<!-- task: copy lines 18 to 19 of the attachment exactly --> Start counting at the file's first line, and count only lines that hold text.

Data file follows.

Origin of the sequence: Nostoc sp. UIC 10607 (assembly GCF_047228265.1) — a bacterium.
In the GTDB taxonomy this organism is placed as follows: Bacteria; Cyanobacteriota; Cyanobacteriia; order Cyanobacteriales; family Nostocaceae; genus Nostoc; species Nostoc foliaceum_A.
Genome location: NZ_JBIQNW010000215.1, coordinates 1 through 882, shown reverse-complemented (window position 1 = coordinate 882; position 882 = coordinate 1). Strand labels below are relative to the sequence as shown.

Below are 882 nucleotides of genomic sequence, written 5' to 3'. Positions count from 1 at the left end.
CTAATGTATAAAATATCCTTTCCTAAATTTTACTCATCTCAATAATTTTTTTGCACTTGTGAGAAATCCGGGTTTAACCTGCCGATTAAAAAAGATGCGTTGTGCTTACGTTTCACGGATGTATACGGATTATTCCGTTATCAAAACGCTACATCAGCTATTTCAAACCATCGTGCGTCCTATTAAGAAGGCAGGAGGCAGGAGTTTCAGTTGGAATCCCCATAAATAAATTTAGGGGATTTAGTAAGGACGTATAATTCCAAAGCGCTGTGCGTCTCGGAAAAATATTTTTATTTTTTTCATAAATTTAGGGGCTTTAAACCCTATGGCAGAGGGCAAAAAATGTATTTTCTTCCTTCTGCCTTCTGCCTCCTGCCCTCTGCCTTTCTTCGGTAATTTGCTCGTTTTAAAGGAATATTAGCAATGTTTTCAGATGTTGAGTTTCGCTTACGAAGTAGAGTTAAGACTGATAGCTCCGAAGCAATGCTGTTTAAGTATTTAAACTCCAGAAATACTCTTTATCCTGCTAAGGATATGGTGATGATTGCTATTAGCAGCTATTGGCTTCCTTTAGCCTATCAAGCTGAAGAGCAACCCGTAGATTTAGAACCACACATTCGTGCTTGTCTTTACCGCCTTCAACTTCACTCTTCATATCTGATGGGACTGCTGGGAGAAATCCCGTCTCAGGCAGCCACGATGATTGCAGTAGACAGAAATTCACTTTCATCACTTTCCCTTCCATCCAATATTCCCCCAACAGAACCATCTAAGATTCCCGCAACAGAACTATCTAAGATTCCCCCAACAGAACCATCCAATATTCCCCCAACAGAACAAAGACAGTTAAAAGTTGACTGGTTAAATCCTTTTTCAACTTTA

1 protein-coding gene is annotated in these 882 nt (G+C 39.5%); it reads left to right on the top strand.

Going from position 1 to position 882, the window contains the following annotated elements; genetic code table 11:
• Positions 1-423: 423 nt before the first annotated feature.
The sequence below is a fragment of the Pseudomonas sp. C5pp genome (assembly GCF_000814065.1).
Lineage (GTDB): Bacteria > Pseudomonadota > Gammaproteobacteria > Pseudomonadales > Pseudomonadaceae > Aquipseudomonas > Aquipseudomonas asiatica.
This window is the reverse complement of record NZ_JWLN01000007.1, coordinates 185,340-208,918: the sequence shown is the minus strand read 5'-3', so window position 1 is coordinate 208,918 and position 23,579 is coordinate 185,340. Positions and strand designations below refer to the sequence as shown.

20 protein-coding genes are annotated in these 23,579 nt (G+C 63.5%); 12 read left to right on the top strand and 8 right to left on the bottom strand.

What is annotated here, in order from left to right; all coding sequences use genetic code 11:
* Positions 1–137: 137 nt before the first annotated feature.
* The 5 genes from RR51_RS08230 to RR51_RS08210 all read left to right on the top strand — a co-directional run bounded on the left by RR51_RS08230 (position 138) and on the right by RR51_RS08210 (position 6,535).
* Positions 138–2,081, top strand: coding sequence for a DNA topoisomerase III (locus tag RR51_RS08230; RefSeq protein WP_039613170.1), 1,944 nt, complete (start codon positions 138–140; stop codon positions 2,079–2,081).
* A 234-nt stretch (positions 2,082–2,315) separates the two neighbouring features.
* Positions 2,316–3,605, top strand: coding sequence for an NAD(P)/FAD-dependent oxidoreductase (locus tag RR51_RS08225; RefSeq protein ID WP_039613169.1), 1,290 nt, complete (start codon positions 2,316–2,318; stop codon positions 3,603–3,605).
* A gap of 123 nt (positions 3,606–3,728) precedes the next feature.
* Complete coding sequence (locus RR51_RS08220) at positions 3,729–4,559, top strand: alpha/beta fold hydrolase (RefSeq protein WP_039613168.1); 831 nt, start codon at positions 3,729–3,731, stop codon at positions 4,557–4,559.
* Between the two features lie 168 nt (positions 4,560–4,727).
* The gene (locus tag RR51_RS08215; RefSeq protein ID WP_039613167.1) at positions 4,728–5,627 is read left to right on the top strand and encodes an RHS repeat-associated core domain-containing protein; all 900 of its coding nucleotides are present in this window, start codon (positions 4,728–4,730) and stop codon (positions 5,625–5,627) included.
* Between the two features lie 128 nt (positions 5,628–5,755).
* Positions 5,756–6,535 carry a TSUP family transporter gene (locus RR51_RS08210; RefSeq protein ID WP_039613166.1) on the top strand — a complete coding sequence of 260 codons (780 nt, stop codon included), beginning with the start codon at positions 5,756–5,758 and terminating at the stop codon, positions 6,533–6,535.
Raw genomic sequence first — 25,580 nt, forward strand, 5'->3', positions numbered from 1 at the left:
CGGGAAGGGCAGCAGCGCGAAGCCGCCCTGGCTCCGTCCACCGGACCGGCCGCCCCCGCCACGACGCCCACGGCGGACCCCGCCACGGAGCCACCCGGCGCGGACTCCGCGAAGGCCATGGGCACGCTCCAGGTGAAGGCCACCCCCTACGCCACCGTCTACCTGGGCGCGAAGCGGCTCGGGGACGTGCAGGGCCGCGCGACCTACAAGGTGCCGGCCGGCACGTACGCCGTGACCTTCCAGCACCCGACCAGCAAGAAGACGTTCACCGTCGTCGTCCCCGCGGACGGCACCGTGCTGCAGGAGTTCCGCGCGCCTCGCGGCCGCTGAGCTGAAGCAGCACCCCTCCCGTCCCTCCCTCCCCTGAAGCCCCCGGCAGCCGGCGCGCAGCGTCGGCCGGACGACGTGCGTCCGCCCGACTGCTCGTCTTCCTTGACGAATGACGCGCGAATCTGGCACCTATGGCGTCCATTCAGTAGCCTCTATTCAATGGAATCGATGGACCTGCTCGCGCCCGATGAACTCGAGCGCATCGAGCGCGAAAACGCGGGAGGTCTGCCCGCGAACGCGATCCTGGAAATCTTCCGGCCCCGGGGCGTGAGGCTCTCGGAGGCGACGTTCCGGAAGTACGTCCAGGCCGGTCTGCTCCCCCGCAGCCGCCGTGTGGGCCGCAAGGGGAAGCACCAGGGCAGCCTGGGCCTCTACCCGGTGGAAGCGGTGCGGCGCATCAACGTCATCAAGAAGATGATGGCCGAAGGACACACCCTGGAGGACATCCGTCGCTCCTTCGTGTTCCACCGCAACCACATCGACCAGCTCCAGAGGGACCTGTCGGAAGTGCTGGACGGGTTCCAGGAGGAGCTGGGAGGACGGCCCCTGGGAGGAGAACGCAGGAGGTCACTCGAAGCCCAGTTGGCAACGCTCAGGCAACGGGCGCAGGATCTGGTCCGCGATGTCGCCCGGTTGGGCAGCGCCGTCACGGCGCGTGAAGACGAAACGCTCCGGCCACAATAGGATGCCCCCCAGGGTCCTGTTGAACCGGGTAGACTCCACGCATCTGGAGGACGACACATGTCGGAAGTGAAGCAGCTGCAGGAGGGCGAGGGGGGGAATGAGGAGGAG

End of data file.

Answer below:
* Positions 2,316–3,605, top strand: coding sequence for an NAD(P)/FAD-dependent oxidoreductase (locus tag RR51_RS08225; RefSeq protein ID WP_039613169.1), 1,290 nt, complete (start codon positions 2,316–2,318; stop codon positions 3,603–3,605).
* A gap of 123 nt (positions 3,606–3,728) precedes the next feature.